Steve Flairty grew up feeling good about Kentucky. He recalls childhood day trips (and sometimes overnight ones) orchestrated by his father, with the take-off points being in Campbell County. The people and places he encountered then help define his passion about the state now. After teaching 28 years, Steve spends much of his time today writing and reading about the state, and still enjoys doing those one dayers (and sometimes overnighters). “Kentucky by Heart” shares part and parcel of his joy. A little history, much contemporary life, intriguing places, personal experiences, special people, book reviews, quotes, and even a little humor will, hopefully, help readers connect with their own “inner Kentucky.”

Looking back now at the difficult journey of learning how to live without the physical presence of her middle son, she remembers things like her early denial that Jonathon was dead, the things said to her in the aftermath that hurt even though meant to help, and in a positive vein, the reassurance she feels today regarding the fact that not long before Jonathon’s death, she had spent some meaningful moments with him in the middle of the night as he needed comfort on some personal issues.

A tough experience such as Rita’s can be shared with words, but not truly understood unless something similar has happened to those hearing those words.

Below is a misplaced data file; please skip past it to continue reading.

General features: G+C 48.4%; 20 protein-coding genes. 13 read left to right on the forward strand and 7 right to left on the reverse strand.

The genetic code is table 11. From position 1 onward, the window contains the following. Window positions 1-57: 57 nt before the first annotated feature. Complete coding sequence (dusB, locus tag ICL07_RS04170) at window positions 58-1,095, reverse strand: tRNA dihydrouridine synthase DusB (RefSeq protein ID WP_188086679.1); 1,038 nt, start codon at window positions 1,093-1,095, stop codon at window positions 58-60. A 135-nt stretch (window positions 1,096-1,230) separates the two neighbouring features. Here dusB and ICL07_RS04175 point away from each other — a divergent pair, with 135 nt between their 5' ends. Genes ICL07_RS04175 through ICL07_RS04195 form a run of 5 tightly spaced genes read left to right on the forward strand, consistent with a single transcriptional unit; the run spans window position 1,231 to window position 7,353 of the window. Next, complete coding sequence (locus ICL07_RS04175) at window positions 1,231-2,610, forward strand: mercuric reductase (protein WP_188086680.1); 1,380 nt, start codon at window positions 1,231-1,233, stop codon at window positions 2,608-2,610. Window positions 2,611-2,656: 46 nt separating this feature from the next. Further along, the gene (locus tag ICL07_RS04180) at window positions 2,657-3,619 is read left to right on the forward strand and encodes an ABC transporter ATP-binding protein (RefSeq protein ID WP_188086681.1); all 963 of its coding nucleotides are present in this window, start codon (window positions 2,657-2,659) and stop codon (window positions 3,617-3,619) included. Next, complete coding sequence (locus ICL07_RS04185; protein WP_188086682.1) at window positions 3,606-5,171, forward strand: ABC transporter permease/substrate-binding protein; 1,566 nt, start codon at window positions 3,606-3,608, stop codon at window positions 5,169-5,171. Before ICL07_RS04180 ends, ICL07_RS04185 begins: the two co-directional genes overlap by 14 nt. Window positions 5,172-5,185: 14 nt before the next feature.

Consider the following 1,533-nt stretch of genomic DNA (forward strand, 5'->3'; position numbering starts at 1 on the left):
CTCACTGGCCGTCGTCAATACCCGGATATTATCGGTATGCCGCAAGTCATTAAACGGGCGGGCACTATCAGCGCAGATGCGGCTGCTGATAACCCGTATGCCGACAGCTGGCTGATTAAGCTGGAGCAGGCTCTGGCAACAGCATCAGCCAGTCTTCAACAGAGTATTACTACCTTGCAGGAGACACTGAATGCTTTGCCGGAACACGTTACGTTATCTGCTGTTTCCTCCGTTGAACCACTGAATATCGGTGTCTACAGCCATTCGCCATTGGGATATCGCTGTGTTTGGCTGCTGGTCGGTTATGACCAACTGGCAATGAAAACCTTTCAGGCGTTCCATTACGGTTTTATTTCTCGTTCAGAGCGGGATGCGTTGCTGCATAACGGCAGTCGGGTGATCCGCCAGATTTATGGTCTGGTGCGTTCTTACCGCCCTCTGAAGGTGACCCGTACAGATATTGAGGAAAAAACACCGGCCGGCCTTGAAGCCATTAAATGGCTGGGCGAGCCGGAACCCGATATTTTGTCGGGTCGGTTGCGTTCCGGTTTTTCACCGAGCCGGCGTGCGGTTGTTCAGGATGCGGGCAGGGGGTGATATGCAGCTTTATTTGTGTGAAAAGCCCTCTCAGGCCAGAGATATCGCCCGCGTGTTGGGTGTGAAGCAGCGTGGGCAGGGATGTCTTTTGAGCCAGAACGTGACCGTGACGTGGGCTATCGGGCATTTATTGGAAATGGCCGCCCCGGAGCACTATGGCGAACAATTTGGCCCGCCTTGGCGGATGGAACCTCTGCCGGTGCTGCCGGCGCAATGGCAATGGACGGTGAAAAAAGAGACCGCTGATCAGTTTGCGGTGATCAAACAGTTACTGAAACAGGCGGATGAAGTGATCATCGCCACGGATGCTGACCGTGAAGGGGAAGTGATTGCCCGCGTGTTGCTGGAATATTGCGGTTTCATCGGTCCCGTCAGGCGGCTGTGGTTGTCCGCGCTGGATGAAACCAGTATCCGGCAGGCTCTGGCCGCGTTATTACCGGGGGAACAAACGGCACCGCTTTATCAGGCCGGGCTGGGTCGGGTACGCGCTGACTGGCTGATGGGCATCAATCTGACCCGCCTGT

“It was like I was lost in a valley,” she said. “I remember going to the grocery store with Michael to get some meat…and not being able to figure out what I’d do with it if I bought it. Everything was dark. I remember the boys coming and we’d talk and cry together. That helped me more than anything.”

Those around Rita tried to say the right things, but for some, it didn’t turn out that way. She offered these examples.

“Somebody said to me: ‘Can’t you just pretend that he’s somewhere else?’” Of a recent infant being born in the family, a person remarked: “Can’t you just be happy about the baby?” Another mentioned to Rita that they knew of someone who had lost two or three kids, but that “they’re doing just fine.”

But rather than becoming habitually bitter, Rita continued to write about grieving and relying on her faith in God. That included a regular online blog that she noted grew to have 300 to 700 readers. That led to Surviving Child Loss, published by WestBow Press in May. It has 224 pages and is divided into short, daily devotions written in a personal way about the subject. She shares her difficulties, yet also manages to add Christian perspective.

“With the book, I just hope to help people as much as it has helped me to write it,” she said. “My thought was that it would be helpful to me and a ministry to help just a few parents to find their way through this maze of pain and anguish and everything that cycles through us.”

This column originally appeared on September 20, 2016

NOTE: Rita Setness will be signing her book as one of the authors at the Kentucky Book Fair this Saturday, November 18, 9-4, at the Kentucky Horse Park.

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Steve Flairty is a teacher, public speaker and an author of six books: a biography of former Kentucky Afield host Tim Farmer and five in the Kentucky’s Everyday Heroes series, including a kids’ version. Steve’s “Kentucky’s Everyday Heroes #4,” was released in 2015. Steve is a senior correspondent for Kentucky Monthly, a weekly KyForward and NKyTribune columnist and a member of the Kentucky Humanities Council Speakers Bureau. Contact him at sflairty2001@yahoo.com or visit his Facebook page, “Kentucky in Common: Word Sketches in Tribute.” (Steve’s photo by Connie McDonald)